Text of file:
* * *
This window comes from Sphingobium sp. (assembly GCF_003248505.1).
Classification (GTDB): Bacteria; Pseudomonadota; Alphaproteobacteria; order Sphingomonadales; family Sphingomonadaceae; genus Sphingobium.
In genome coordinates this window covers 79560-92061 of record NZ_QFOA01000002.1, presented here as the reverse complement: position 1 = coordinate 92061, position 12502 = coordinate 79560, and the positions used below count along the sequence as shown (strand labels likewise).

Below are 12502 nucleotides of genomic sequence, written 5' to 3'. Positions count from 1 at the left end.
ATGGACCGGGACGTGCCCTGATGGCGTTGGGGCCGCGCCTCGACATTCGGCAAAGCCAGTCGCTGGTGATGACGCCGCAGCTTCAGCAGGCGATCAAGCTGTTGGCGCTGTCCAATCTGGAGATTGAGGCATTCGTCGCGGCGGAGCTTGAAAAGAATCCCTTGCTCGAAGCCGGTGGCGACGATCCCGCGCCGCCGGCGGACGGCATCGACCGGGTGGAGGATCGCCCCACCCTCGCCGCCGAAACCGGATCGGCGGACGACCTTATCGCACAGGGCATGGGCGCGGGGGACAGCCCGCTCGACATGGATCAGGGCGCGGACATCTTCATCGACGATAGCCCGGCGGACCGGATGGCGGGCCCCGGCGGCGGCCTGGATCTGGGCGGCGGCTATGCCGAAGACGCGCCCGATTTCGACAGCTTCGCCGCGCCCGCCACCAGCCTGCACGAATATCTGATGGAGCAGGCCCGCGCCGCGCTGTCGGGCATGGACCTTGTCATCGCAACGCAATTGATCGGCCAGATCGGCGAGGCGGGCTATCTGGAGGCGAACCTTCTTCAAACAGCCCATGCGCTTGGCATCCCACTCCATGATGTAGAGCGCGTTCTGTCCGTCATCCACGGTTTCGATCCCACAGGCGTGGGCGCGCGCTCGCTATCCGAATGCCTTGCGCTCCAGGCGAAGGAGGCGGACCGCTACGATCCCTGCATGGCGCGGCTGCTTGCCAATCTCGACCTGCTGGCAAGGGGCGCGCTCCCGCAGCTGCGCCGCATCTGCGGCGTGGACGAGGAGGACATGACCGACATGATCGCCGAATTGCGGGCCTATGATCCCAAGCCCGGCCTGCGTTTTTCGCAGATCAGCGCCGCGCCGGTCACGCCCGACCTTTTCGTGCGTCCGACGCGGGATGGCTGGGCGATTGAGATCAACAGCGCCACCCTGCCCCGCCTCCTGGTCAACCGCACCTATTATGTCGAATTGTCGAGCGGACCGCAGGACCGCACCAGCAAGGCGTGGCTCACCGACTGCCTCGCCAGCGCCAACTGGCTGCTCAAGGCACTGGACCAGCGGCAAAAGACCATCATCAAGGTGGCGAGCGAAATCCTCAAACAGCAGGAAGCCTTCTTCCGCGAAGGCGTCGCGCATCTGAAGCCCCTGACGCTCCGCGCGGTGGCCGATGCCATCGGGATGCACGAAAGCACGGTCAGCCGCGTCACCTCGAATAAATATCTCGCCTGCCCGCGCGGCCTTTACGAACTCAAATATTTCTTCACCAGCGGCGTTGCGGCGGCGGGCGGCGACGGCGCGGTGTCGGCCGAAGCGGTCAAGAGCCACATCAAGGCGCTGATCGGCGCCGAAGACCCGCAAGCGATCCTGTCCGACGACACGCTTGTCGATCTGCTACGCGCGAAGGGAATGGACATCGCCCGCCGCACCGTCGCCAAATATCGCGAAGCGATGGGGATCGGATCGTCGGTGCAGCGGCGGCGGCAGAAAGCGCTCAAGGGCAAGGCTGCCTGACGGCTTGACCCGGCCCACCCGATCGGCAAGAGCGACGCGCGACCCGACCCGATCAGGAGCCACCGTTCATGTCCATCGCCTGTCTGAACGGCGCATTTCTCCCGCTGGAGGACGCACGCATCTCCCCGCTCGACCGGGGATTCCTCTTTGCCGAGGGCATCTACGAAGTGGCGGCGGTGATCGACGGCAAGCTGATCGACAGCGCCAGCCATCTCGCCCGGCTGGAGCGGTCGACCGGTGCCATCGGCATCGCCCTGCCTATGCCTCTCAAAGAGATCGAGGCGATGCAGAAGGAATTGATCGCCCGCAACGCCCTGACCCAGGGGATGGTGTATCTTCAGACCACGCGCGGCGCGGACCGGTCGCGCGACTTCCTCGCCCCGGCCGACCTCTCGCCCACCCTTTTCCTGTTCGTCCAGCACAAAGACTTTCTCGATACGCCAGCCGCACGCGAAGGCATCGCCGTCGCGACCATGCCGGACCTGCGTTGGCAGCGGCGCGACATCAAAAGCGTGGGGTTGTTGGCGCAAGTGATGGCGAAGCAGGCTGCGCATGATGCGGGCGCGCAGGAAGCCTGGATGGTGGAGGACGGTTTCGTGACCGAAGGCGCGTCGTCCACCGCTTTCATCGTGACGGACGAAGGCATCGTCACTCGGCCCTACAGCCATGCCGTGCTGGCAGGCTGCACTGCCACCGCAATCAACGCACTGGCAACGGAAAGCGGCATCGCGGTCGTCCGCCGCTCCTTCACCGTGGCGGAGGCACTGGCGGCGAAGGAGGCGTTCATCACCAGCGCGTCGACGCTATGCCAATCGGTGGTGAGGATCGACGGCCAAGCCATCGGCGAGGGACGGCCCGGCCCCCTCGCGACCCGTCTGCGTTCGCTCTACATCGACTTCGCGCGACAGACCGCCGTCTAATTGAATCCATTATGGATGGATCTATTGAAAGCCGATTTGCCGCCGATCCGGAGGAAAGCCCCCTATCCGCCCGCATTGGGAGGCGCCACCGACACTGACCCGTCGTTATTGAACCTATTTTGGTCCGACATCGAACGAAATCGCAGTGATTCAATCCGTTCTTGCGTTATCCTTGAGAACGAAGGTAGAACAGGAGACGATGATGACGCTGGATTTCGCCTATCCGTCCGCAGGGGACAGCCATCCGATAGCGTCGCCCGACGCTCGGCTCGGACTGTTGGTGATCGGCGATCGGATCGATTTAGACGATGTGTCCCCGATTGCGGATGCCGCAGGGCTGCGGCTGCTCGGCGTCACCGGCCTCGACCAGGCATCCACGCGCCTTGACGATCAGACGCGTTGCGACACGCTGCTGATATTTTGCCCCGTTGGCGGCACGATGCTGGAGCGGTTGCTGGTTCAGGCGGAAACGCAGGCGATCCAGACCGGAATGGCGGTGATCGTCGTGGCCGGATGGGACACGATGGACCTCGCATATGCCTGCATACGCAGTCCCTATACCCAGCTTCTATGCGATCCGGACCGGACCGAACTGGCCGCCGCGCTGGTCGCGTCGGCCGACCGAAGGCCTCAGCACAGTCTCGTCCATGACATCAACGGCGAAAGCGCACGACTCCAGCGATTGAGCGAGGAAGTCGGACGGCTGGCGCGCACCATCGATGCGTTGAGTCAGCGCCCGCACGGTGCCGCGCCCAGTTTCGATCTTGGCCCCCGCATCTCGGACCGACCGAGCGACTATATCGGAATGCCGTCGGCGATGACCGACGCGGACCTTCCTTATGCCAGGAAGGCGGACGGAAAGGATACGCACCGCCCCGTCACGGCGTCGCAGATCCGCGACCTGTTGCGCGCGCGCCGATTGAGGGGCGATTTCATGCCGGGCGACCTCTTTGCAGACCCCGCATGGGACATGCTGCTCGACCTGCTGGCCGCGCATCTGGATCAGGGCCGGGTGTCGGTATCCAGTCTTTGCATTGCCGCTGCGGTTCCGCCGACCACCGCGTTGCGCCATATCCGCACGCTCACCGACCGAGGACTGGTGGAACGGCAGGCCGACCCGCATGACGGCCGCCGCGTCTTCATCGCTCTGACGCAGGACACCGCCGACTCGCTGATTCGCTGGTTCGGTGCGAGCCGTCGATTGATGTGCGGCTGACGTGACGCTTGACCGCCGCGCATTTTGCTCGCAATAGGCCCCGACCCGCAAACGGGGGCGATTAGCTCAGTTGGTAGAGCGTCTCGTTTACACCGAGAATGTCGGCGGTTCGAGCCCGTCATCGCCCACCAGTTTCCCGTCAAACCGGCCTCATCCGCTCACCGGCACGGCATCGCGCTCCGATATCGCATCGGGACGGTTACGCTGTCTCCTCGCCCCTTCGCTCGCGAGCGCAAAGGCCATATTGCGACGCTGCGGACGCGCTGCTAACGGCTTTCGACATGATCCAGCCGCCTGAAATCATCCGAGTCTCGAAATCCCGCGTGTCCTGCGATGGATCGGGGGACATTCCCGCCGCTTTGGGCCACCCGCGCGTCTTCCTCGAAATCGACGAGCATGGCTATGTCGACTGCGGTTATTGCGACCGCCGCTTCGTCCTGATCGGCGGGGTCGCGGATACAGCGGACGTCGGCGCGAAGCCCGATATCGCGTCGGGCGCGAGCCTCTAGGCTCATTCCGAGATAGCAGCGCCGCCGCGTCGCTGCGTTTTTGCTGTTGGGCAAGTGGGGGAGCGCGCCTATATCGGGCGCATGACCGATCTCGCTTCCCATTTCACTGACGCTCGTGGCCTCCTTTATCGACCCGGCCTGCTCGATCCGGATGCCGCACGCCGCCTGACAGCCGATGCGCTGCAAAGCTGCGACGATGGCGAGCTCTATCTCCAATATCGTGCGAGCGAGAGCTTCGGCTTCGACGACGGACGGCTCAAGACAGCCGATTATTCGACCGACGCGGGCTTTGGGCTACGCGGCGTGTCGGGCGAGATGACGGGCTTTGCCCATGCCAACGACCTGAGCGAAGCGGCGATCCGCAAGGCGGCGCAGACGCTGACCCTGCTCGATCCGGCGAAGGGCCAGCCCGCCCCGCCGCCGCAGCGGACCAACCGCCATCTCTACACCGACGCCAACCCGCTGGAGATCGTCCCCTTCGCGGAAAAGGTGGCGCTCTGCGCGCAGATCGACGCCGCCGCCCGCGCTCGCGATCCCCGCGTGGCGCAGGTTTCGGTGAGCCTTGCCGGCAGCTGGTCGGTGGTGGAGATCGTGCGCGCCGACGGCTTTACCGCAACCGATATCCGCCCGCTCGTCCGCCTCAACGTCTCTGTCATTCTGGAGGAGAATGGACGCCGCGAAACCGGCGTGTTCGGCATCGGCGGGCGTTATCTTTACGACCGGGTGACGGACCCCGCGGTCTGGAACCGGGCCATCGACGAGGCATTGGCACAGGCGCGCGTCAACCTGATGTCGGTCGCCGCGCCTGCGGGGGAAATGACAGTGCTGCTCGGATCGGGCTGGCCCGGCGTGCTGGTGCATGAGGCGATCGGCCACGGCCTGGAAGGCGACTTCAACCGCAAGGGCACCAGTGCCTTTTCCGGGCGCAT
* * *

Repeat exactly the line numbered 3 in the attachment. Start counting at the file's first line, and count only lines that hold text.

In genome coordinates this window covers 79560-92061 of record NZ_QFOA01000002.1, presented here as the reverse complement: position 1 = coordinate 92061, position 12502 = coordinate 79560, and the positions used below count along the sequence as shown (strand labels likewise).